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Open access

Shih-Hsiung Liu

Abstract

This article aims to determine the feasibility of a course on education-related topics based on dialogue-based peer learning (DBPL). According to the literature, the procedures of DBPL are as follows: (1) read texts, (2) formulate individual opinions, (3) express individual opinions in turns, (4) ask and respond to questions, (5) adjust personal opinions. A quantitative survey, an open-ended question on learning perceptions and four paper-and-pencil tests on educational topics were employed to determine the effectiveness of the course for participants’ learning. Most of the participants performed well in the tests and perceived the benefits of the DBPL method for comprehension and for critical thinking on educational topics. The first three steps in the procedure outlined above were identified as key to the results of the study.

Open access

Penny Welch and Susan Wright

In this issue of Learning and Teaching: The International Journal of Higher Education in the Social Sciences, authors from Denmark, the United States, Taiwan and the United Kingdom analyse serendipity in anthropology teaching, the use of lecture videos in political science, peer dialogue in education studies, polarisation anxiety among social science students and active learning in criminology.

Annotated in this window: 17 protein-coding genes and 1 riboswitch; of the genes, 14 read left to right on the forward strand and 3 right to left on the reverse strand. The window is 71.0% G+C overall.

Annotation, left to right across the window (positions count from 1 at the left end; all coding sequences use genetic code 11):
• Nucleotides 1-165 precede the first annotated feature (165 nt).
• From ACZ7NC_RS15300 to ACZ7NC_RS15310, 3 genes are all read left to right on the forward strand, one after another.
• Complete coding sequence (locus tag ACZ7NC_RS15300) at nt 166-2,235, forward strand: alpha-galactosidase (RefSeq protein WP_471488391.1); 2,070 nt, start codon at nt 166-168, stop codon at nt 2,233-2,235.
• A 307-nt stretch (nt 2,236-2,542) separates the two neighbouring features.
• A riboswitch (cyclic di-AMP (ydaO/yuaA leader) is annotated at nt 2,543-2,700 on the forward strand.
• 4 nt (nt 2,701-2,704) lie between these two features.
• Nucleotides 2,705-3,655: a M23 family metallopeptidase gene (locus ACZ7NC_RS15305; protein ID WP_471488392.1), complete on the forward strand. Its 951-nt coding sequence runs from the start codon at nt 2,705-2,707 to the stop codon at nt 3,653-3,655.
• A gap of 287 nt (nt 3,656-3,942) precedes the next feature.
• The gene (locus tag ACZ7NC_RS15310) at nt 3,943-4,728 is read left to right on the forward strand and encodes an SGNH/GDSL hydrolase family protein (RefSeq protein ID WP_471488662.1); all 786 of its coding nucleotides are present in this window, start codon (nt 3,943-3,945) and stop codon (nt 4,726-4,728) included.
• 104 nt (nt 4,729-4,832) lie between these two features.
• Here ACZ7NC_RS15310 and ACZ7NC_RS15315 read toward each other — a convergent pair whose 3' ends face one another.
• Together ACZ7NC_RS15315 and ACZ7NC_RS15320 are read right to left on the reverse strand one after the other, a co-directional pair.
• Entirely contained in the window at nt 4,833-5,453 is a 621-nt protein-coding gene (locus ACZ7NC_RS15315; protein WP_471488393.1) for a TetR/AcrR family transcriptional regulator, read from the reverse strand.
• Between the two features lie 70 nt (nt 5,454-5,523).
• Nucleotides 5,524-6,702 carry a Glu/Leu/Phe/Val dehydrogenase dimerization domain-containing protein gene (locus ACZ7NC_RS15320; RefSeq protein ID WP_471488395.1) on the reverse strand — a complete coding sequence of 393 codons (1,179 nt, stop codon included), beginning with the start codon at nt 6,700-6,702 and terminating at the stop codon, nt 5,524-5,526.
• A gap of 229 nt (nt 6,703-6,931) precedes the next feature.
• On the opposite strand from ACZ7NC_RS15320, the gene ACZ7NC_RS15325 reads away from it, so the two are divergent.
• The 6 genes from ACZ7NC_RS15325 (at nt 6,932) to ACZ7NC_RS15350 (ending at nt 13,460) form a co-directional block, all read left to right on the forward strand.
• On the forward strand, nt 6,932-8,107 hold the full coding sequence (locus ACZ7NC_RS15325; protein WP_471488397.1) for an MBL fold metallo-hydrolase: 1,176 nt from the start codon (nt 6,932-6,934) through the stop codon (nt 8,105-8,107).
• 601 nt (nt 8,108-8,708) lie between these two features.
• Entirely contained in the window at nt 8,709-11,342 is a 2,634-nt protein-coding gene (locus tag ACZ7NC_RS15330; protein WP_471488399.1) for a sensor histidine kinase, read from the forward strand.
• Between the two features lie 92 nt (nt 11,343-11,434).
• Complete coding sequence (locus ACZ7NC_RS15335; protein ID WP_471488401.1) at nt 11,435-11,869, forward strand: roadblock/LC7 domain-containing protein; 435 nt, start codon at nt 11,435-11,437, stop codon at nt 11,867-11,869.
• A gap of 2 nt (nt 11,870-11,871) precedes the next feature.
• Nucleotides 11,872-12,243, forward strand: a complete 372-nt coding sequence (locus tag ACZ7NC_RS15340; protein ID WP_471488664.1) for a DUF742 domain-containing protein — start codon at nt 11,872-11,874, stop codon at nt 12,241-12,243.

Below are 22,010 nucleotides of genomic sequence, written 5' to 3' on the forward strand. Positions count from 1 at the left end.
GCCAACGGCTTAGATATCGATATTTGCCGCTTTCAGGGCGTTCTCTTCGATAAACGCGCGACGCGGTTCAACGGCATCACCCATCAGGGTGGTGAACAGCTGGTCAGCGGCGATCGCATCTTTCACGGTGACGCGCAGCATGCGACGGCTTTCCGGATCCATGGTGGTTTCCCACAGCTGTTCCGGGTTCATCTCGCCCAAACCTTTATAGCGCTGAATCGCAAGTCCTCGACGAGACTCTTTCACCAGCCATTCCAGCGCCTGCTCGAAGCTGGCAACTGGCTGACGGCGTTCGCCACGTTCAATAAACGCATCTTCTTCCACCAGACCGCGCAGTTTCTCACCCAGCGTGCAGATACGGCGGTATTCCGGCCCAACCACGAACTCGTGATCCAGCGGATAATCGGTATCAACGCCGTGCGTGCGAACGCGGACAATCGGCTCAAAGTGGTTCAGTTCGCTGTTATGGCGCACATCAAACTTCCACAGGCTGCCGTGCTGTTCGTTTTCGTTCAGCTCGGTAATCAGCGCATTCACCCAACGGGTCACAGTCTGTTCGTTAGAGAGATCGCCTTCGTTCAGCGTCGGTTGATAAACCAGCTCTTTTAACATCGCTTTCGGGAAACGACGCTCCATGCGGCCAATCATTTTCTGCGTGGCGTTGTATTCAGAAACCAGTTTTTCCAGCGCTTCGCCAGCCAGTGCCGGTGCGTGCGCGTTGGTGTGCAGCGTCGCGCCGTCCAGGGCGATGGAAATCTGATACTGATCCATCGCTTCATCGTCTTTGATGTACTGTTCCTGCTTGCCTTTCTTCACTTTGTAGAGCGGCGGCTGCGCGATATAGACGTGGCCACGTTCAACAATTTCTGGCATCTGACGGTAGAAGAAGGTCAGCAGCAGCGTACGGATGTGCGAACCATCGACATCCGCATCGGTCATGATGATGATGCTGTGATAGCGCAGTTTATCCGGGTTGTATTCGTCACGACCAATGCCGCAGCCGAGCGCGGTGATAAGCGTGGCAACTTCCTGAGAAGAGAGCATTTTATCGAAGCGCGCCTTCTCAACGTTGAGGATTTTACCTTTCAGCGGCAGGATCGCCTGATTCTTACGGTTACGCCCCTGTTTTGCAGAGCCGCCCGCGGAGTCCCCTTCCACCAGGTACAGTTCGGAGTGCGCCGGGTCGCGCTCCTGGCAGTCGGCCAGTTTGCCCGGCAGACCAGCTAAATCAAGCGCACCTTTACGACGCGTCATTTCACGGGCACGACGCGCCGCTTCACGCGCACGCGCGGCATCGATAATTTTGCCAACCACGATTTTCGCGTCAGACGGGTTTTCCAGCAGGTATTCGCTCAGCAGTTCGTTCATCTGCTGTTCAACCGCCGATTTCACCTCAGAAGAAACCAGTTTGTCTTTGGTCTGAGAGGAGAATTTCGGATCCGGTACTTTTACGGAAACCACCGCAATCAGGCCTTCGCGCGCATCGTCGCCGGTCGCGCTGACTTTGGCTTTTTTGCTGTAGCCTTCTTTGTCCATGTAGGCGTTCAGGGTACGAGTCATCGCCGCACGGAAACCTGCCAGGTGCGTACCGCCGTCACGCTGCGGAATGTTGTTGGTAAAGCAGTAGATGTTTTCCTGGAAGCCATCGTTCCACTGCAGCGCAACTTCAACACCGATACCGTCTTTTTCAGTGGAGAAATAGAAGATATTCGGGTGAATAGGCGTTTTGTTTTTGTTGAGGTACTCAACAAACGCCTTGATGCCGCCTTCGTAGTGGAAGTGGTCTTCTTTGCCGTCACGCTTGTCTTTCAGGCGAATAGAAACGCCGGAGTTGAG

Open access

Minestrone Stories

Teaching anthropology through serendipitous cultural exchanges

Regnar Kristensen

Abstract

Serendipity should not be restricted to cutting-edge science and research alone. A proactive approach to the unexpected can also strengthen classes in anthropology and the humanities. But how can you teach if classes are influenced by accidental arrangements and discoveries not sought or considered? I shall tap into two projects of teaching-by-serendipity through indirect cultural exchanges. The two projects in question were named Minestrone Stories, referring to the Italian minestrone soup, usually made of the vegetables available and thereby providing each village in Italy with its own variant. However, the two ‘Minestrone soups’ in question included more ingredients. The teaching-by-serendipity projects targeted what students, teachers and citizens in confined areas of Copenhagen had available, inciting them to indirectly exchange vegetables, songs, services and stories with each other, thus stirring them together. In this article, I reflect on how this stirring provoked an unusual teaching experience and moments of unexpected learning.